Sunday, November 1, 2009

Dianne Gall, until November 3, Beaver Galleries, Canberra

Dianne Gall's latest exhibition "Noir" is currently on at Beaver Galleries, Canberra.

The Visitor, 2009, Oil on Linen, 111 x 137cm

In The Real Art World interviews Dianne Gall about her exhibition at Beaver Galleries, Canberra

In The Real Art World: What is the Dianne Gall story, how have you and your art arrived at this point?

Dianne Gall: I have very early memories of drawing, being an only child and living in relative isolation it was a happy desire to have and it filled my early days with joy. My father had a Super 8 camera and documented me as a six year old standing drawing at the blackboard easel on the open back veranda. I was dressed in my favourite frock, with plastic jewellery and I have the most vivid memory of that day. I was drawing a person and I started from the feet up and when I got to the head I also moved around the back of the blackboard to draw the back of the head, because I knew people had a back too. It is the funniest footage, but it was very logical to me at the time.
After leaving art school, I joined an artist’s cooperative studio and continued to paint, I have always done other work to support my art and it together with life’s dramas have sometimes got in the way but I’ve always managed to have a driving passion to paint and draw, if I don’t create, I feel lost and incomplete.

Hotel, 2009, Oil on Linen, 111 x 137cm

In The Real Art World: Your "Noir" series of paintings seem to be a dramatic change from your previous art, but for those who look carefully, there are many elements that are part of a continuum of your artistic concerns. What brought this change about and how do you see this new work as being connected to the art of your past?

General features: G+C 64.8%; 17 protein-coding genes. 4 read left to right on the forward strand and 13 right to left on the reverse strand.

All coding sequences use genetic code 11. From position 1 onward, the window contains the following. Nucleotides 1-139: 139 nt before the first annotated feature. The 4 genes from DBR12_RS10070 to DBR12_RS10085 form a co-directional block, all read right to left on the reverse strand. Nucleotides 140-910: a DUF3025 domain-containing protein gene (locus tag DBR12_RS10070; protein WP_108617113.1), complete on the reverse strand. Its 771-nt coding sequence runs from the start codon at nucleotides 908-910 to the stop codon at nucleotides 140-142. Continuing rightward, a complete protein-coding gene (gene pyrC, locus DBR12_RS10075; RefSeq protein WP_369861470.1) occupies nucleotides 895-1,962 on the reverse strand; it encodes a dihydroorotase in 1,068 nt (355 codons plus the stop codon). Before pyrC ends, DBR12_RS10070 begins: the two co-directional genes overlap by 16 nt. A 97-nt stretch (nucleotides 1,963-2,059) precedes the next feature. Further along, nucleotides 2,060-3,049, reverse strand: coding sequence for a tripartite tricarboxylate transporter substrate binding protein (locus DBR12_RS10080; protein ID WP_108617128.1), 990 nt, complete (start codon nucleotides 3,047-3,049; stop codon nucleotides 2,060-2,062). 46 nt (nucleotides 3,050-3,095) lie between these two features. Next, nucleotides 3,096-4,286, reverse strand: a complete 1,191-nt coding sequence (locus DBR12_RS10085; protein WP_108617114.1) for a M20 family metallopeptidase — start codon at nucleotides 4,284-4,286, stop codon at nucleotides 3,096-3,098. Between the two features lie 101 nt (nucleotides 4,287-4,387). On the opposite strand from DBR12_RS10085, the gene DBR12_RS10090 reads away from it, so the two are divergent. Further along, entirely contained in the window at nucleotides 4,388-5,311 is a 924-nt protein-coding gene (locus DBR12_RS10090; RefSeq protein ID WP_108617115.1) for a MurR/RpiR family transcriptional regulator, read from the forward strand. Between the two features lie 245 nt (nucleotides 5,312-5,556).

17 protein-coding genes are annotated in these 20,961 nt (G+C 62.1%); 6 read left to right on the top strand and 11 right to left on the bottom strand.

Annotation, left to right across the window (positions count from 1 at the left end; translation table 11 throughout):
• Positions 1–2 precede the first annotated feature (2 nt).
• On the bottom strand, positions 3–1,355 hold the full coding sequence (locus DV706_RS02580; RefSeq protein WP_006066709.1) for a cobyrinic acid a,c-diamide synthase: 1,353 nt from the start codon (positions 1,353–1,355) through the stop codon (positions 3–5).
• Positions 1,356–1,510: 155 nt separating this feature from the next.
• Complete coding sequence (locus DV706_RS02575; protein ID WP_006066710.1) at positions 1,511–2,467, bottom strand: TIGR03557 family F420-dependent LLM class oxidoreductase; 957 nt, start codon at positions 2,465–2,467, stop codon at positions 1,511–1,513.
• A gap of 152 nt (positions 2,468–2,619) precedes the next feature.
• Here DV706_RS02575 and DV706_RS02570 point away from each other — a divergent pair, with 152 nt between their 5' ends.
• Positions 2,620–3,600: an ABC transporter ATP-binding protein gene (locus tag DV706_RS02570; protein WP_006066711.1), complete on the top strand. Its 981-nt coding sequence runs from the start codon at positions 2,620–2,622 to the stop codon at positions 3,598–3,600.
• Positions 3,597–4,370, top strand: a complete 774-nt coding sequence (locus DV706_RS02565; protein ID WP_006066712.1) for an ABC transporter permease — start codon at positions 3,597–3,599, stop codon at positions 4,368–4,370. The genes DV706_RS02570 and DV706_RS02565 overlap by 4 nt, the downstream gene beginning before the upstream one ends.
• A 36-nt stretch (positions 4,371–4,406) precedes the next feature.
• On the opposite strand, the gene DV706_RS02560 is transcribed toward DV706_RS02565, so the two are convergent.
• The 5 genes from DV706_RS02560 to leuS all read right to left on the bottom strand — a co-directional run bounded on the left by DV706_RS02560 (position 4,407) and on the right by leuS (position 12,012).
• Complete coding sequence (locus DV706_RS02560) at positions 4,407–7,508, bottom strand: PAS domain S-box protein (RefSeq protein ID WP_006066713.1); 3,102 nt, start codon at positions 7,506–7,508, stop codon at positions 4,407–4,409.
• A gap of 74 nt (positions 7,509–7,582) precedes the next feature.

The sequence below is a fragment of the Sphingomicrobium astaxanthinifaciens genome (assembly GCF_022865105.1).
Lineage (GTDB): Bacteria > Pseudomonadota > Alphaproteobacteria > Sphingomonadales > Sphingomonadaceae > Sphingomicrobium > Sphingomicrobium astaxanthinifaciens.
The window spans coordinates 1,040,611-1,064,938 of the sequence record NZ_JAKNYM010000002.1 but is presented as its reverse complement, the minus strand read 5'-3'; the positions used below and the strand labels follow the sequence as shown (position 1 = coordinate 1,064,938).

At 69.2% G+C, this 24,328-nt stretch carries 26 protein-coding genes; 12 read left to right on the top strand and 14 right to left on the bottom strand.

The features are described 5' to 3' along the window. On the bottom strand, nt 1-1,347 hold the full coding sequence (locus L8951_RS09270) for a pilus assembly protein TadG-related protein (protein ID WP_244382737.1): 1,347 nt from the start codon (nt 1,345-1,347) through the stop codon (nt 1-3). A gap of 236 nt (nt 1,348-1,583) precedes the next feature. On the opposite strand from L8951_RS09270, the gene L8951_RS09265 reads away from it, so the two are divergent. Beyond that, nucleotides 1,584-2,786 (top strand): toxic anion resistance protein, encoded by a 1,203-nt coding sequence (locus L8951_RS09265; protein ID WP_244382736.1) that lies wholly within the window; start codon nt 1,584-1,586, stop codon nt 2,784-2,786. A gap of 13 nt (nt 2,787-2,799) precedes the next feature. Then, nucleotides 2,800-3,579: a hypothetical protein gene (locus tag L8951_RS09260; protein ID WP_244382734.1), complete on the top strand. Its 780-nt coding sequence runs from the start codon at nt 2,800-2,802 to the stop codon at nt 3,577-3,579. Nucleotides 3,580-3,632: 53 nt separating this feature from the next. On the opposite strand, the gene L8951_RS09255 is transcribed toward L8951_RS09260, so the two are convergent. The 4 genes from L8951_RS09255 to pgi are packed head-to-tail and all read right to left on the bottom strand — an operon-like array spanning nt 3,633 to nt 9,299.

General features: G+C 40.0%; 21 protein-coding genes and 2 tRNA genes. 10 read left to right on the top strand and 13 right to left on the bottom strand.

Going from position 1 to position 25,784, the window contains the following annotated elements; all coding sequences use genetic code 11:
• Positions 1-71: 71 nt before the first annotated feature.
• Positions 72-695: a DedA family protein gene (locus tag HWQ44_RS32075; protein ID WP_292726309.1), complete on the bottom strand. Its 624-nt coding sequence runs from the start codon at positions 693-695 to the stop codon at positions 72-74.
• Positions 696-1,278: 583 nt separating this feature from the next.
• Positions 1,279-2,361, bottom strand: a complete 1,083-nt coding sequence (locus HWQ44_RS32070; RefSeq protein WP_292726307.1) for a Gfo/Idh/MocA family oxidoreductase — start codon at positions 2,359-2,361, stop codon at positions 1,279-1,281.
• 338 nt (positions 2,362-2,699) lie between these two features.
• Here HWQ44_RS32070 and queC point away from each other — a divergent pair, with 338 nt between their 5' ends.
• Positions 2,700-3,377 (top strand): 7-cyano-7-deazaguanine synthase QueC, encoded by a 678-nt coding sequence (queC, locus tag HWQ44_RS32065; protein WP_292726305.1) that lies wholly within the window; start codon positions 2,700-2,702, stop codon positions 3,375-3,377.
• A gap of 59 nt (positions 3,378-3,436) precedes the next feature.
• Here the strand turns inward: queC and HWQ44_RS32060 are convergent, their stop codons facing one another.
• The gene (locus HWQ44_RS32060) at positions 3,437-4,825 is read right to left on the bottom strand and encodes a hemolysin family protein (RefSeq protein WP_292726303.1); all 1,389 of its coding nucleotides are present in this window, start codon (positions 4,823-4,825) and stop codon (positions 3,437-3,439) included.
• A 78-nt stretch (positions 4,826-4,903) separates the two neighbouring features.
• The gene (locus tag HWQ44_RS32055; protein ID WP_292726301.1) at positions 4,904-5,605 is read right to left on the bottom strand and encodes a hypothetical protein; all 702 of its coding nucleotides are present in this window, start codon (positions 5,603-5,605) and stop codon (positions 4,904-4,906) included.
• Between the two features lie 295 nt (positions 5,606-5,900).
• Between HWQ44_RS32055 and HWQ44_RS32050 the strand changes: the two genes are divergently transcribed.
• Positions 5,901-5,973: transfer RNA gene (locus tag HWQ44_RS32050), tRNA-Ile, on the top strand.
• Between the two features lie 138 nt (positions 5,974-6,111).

Dianne Gall: This new work continues to look at things from the feminine point of view and concerns. I have always looked at ways of describing the fragility of life, the beauty in the things that surround us and contribute to our memory picture of people and places. This new series move more directly towards the interactions in people's lives and less on the secret life of objects. I've personally been through a very tough and emotional 12 months, and I have friends whom been very sick and some will not make it. This series of paintings are a snapshot of being human, a voyeuristic representation of journeys through life.

Home, 2009, Oil on Linen, 61 x 71cm

In The Real Art World: Film Noir embodies an image of sordid melodramas where the protagonists are jaded, ambivalent, and cruel. The visual style emphasizes low-key lighting and stark cinematographic compositions. Your paintings are not narratives, but isolated enigmatic fragments where the viewer is drawn in to imagine and construct their own story of what's going on? Is that a fair assessment of your aims?

Dianne Gall: I think everyone has their own drama, their own reality, it is for some the everyday, coping with very challenging circumstances, be they of love, family relationships, abuse, or financial strains. It is unknown what really goes on behind closed doors, so I hope that these paintings will find a way into people’s psyche, allowing them to quietly think about their own circumstances, reflect, relate to, or to let their imagination run free.
Life is raw, it’s tough, the lighting of Film Noir, give these elements the importance they deserve, they allude to the hidden world.

Troubled Beauty, 2009, Oil on Linen, 30.5 x 35.5cm

In The Real Art World: The images used to make these paintings are taken from old movies, do you deliberately obscure the source, alter the image and create paintings that are a composite of scenes?

Dianne Gall: I use old movies as a starting source for my paintings. A movie is somebody else’s construct, I need to then make it my own, so I take elements from a movie, add something of my own, combine it with a photograph I may have taken at a location and get to an image that describes what I want to say.

Noir, 2009, Oil on Linen, 30.5 x 35.5cm

In The Real Art World: How do you go about finding the subjects for your paintings and what do you really look for when assessing it’s potential to make it as a painting?